Julie Dermansky Exhibition, New York, Show, Architecture, Curator, Building, USA
Memorial Architecture Exhibition : Julie Dermansky
Memorial Sites : American Institute of Architects New York Chapter
Sep 9, 2008
Julie Dermansky Exhibition
MEMORIAL SITES: NEW YORK TO NAIROBI
PHOTOGRAPHS BY JULIE DERMANSKY
The American Institute of Architects New York Chapter announces the opening of an exhibition of acclaimed artist Julie Dermansky’s photographs of memorial sites and a related panel discussion. Opening and panel are on 9/10/08 with the exhibition running through 10/3/08.
The Center for Architecture presents an exhibition of Julie Dermansky’s memorial photographs and a related panel discussion at 6:00pm on September 10th. On the eve of September 11th, the “Memorial and Meaning” panel discussion will be moderated by Lance Jay Brown, FAIA, competition advisor to the National 9/11 Memorial at the World Trade Center.
Artist Statement remarks by Julie Dermansky will be followed by a memorial architecture panel with Peter Eisenman, FAIA, architect of the Memorial to the Murdered Jews of Europe in Berlin; Frederic Schwartz FAIA, architect of the Westchester County 9/11 Memorial and the New Jersey 9/11 Memorial at Liberty State Park, New Jersey; and Michael Arad, AIA, architect of the National 9/11 Memorial at the World Trade Center, New York City. Rick Bell, FAIA, will serve as respondent.
The exhibition and panel reflects on the meaning and history of memorials while addressing site specificity and the culture of place. ”History belongs to all of us,” says Dermansky, “but it is the memorial site commemorating a particular historical moment and connecting it to the present that infiltrates our being and transcends history.” Dermansky is documenting memorials in diverse locations, from the site of the destroyed US Embassy in Nairobi, Kenya, to the Valhalla, New York 9/11 memorial by Frederic Schwartz.
The exhibition also includes recent images from Hangar 17 at JFK Airport, where the Port Authority of New York and New Jersey is storing artifacts from the World Trade Center. Her global perspective explores the range of realized memorial design solutions. With photos selected by curator Tracey Hummer, the distinguished writer and critic, the New York to Nairobi memorial exhibition captures the irony of sacred sites converted to tourist destinations.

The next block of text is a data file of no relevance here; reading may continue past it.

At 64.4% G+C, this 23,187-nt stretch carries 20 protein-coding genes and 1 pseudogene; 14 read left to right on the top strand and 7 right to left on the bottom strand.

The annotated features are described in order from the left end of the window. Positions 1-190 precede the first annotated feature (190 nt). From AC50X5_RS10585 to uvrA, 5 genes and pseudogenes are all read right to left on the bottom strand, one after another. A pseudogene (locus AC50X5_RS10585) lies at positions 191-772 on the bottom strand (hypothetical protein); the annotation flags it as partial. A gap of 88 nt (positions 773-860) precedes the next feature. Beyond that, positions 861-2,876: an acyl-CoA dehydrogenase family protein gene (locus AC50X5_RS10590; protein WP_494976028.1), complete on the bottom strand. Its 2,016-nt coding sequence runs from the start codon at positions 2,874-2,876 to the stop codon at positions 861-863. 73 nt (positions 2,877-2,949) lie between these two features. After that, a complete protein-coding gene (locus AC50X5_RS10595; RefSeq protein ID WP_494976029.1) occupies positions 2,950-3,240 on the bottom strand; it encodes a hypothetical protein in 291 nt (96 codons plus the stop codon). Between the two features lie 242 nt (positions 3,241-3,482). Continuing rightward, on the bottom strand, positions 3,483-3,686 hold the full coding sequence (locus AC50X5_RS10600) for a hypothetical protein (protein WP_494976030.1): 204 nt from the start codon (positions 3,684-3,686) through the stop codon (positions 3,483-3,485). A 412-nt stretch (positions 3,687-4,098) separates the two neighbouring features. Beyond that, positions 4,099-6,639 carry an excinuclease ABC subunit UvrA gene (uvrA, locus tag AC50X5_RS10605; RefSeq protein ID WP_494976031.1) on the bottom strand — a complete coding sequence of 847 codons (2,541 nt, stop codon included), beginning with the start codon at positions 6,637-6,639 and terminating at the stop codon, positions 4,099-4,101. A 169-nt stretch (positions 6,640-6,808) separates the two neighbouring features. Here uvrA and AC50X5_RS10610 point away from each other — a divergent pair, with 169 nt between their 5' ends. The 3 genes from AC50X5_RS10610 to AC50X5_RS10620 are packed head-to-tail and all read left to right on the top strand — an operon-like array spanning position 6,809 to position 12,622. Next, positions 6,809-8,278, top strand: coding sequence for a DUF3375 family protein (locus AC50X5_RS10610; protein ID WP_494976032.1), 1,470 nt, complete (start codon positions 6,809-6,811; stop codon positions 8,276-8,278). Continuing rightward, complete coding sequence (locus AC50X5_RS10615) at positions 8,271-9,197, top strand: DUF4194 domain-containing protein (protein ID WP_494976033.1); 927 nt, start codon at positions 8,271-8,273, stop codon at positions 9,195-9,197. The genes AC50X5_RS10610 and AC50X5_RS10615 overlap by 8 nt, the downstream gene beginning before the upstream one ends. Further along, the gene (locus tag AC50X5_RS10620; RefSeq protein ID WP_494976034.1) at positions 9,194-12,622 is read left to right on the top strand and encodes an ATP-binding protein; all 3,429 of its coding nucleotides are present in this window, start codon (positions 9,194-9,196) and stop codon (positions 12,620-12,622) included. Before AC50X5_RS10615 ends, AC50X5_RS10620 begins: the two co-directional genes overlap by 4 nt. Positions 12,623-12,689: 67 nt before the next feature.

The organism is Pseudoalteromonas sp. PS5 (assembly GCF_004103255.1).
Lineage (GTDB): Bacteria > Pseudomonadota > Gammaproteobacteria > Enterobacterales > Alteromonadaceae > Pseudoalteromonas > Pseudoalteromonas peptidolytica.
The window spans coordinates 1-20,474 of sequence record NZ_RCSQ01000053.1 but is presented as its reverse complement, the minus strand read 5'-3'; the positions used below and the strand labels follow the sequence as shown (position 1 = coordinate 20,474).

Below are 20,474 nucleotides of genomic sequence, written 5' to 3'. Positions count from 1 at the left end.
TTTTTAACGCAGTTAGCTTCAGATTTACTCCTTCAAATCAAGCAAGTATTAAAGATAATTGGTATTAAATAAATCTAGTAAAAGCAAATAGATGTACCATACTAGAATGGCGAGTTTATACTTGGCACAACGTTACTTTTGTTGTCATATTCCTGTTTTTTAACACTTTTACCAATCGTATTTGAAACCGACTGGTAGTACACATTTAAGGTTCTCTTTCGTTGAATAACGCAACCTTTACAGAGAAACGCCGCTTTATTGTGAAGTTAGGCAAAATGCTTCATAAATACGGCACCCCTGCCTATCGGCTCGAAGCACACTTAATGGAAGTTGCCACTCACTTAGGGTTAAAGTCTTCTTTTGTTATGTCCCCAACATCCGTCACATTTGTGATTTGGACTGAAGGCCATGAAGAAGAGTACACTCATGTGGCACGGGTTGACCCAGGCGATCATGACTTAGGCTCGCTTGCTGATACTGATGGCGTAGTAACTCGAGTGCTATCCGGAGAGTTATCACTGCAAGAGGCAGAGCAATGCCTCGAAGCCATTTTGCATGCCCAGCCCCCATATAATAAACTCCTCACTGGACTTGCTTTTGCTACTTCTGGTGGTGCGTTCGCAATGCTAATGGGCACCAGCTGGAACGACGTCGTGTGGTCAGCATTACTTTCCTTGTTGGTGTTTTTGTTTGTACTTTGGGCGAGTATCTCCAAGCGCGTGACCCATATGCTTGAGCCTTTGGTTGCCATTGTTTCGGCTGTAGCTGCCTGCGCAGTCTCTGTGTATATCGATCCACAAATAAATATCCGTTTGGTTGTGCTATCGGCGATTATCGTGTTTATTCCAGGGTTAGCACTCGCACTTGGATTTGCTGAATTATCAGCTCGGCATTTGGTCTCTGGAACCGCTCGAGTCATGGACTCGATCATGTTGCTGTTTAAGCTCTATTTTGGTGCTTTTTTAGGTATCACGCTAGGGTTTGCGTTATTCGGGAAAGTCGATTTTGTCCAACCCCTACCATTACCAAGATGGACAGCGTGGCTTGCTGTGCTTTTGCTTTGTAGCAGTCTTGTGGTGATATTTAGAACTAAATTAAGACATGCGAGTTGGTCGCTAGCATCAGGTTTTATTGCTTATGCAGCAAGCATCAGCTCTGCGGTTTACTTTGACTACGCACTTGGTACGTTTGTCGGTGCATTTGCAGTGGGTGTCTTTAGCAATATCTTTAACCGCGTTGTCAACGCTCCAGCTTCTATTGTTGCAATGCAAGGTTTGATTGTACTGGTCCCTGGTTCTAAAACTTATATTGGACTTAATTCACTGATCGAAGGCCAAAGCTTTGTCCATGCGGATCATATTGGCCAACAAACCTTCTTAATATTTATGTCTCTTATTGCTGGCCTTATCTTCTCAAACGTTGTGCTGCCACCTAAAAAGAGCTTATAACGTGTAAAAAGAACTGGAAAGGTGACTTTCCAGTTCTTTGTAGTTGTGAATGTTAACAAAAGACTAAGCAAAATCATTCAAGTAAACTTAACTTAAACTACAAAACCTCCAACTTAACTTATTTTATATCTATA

Dermansky’s photographs capture traces of mankind’s unthinkable acts strewn across the planet in the form of monuments and residual artifacts. By presenting a global record of architectural structures, her work engages people in addressing issues of injustice and genocide that they might otherwise avoid when presented in the form of current events.
Rick Bell noted that “the photos of Julie Dermansky record the remembrance of horrific events through a lens that makes them immediate and palpable – you do not walk away from these images indifferent or unmoved.” Dermansky’s images tie the past to the present and start a dialogue about society’s obligation to honor and preserve unspoken history through the architecture of memorials.
A photographer who began her career as a sculptor, Julie Dermansky has been featured in numerous publications including the New York Times. Her background in fine arts adds to her compelling vision. Julie’s photographs make us ask if the words “never again” are just a slogan. This fall, the artist will be named as an Affiliate Scholar at the Rutgers University Center for the Study of Genocide & Human Rights.
Julie Dermansky Memorial Architecture exhibition text + image from CC Sullivan 090908
The Center for Architecture
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About AIA New York Chapter
The AIA New York Chapter is the oldest and largest chapter of the American Institute of Architects. We are dedicated to three goals: design excellence, public outreach, and professional development.
The Chapter’s members include more than 4,000 practicing architects, allied professionals, students, and public members interested in architecture and design. To fulfill its mission, the Chapter sponsors an array of programs, usually held at the Center for Architecture, that explore the role of architects in housing, planning, historic preservation, and urban design among other topics, as well as our annual Design Awards Program for architecture, interior architecture and unrealized projects.
In addition, the Chapter publishes a magazine, OCULUS, coordinates 24 committees and works with its charitable affiliate the Center for Architecture Foundation to provide scholarship and educational opportunities for students and the general public. For more information on the American Institute of Architects New York Chapter, visit the website www.aiany.org or contact AIA New York, 212-683-0023
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